It wouldn’t be a completely perfect Tuesday if I didn’t start the day off with one of my favorite movies: Mean Girls. I promise, this has a point…
Gretchen: [to Cady] If only you knew how mean [Regina] really is… You know that I’m not allowed to wear hoop earrings, right? Yeah! Two years ago she told me hoop earrings were *her* thing and I wasn’t allowed to wear them anymore. And then for Hanukkah, my parents got this pair of really expensive white gold hoops and I had to pretend like I didn’t even like them and… it was so sad.
In my 5th grade class, there was a little girl just like Regina. She was the ringleader, the head honcho, and we’ll call her Samantha… because that was her name.
Samantha and I had nearly this exact conversation. Except, instead of earrings, it was about socks. Samantha, the bossy britches of our 5th grade posse, told me I wasn’t allowed to wear knee socks because they were *her* thing. Little did I know that this was just the 5th grade manifestation of a very real business problem: queen bee syndrome.
The queen bee is a female boss who has zero interest in fostering the careers of women who aspire to follow in her footsteps. Not only that, but she might actively attempt to cut them off at the pass. The tyranny of the queen bee can be intimidating, exhausting and downright threatening to a woman’s career.
The Devil Wears Prada
Buffy the Vampire Slayer (ok, maybe not…)
This problem perpetuates itself. Instead of nurturing young talent, these women defeat their competition with neglect and failure to recognize significant accomplishments. They’re doing it to protect themselves. Fighting tooth and nail to achieve partner status, become the executive director or even be the first woman in the office to get a promotion has made them territorial. Can you blame them?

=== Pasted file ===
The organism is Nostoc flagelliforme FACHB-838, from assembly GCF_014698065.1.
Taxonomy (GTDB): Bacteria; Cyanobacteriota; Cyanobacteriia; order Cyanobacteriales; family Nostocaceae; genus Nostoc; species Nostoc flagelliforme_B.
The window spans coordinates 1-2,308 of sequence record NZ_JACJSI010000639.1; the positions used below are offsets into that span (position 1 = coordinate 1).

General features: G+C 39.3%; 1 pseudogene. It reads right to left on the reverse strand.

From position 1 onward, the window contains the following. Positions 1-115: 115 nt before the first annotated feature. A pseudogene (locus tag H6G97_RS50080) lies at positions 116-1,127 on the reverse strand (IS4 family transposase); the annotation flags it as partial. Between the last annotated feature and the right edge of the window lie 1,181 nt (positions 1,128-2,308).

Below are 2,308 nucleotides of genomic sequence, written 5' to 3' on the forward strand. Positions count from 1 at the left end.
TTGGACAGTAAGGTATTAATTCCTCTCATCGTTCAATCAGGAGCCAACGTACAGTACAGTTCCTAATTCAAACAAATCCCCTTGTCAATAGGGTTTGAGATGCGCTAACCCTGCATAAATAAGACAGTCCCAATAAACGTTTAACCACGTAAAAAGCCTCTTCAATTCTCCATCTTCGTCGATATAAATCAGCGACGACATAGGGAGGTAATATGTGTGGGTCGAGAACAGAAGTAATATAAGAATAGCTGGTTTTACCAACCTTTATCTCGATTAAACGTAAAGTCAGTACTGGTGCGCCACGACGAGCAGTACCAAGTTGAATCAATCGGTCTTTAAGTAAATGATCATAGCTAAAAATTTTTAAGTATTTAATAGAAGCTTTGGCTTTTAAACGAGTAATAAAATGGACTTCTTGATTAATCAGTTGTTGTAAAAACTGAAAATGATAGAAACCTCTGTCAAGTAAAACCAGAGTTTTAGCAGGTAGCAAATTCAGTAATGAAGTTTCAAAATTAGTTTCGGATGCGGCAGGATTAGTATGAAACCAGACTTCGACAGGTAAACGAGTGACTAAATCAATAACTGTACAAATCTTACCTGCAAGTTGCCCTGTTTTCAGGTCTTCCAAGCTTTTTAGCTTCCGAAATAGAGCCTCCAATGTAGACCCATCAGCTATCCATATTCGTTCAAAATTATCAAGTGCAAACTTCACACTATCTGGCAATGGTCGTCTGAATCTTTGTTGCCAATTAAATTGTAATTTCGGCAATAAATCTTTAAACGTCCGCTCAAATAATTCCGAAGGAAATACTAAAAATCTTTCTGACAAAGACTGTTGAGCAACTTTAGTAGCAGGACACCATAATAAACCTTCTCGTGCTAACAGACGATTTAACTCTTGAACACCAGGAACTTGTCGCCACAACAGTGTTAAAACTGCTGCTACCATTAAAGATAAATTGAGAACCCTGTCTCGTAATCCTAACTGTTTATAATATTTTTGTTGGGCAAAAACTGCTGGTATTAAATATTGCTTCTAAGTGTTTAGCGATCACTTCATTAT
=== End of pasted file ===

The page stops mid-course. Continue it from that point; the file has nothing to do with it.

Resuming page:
Yes, I can. Their quest to become the alpha female hinders the success of other women. If we want to bridge the gap of gender in the workplace, then this needs to be an all hands on deck effort. Every woman for herself isn’t cutting it anymore.
What we need is collaboration. We need partnerships, alliances and encouragement. Women need to be each other’s mentors and sponsors. Without this, we will continue to walk to work uphill in the snow… both ways.
When women do spend time developing other women, great things happen:
65 percent of women who received career development support develop new talent (compared to 56 percent of men)
73 percent of those women develop other women (as compared to 30 percent of men)
64 percent of those at the senior executive level develop others (compared to 30 percent of individual contributors)
Not all women are developing women, but neither are all men. The main difference is that when men don’t develop others, it doesn’t reflect poorly on their gender. But when women don’t, it brings our momentum to a halt. Women need to start leaning in to other women.
In closing, to make sure your Tuesday is perfect as well, I leave you with words of encouragement from my second favorite movie, The Hangover. May you do everything in your power to extend your “wolfpack of one” by encouraging and developing other women in your organization:
Oh, and p.s.: Take yourself lightly and your work seriously. As you rise in the chain of command, don’t forget the ones who made you, ok?